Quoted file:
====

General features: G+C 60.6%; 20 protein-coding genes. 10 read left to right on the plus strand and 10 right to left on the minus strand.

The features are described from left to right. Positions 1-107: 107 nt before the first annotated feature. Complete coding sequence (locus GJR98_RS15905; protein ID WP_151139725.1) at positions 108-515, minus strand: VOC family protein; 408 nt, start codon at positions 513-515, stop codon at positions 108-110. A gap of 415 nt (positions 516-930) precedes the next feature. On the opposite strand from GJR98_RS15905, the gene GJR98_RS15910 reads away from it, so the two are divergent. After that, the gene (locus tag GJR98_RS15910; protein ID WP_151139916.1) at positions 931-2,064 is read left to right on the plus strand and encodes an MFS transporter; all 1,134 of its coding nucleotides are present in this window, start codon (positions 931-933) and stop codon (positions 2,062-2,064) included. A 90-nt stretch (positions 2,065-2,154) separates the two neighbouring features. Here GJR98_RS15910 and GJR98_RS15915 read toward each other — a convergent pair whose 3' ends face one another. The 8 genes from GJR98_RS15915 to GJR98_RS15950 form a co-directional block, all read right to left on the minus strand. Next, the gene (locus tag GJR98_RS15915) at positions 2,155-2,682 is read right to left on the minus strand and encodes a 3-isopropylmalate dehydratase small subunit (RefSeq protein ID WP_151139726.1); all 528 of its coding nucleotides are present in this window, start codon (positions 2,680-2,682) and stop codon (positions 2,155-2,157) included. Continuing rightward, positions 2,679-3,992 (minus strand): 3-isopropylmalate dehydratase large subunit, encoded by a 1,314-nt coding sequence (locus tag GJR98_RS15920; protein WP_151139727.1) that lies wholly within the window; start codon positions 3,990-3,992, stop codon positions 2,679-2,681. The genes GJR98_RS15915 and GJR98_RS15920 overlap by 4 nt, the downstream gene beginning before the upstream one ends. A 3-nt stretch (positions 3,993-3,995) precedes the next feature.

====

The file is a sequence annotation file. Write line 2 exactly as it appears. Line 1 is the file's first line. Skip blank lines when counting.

The features are described from left to right. Positions 1-107: 107 nt before the first annotated feature. Complete coding sequence (locus GJR98_RS15905; protein ID WP_151139725.1) at positions 108-515, minus strand: VOC family protein; 408 nt, start codon at positions 513-515, stop codon at positions 108-110. A gap of 415 nt (positions 516-930) precedes the next feature. On the opposite strand from GJR98_RS15905, the gene GJR98_RS15910 reads away from it, so the two are divergent. After that, the gene (locus tag GJR98_RS15910; protein ID WP_151139916.1) at positions 931-2,064 is read left to right on the plus strand and encodes an MFS transporter; all 1,134 of its coding nucleotides are present in this window, start codon (positions 931-933) and stop codon (positions 2,062-2,064) included. A 90-nt stretch (positions 2,065-2,154) separates the two neighbouring features. Here GJR98_RS15910 and GJR98_RS15915 read toward each other — a convergent pair whose 3' ends face one another. The 8 genes from GJR98_RS15915 to GJR98_RS15950 form a co-directional block, all read right to left on the minus strand. Next, the gene (locus tag GJR98_RS15915) at positions 2,155-2,682 is read right to left on the minus strand and encodes a 3-isopropylmalate dehydratase small subunit (RefSeq protein ID WP_151139726.1); all 528 of its coding nucleotides are present in this window, start codon (positions 2,680-2,682) and stop codon (positions 2,155-2,157) included. Continuing rightward, positions 2,679-3,992 (minus strand): 3-isopropylmalate dehydratase large subunit, encoded by a 1,314-nt coding sequence (locus tag GJR98_RS15920; protein WP_151139727.1) that lies wholly within the window; start codon positions 3,990-3,992, stop codon positions 2,679-2,681. The genes GJR98_RS15915 and GJR98_RS15920 overlap by 4 nt, the downstream gene beginning before the upstream one ends. A 3-nt stretch (positions 3,993-3,995) precedes the next feature.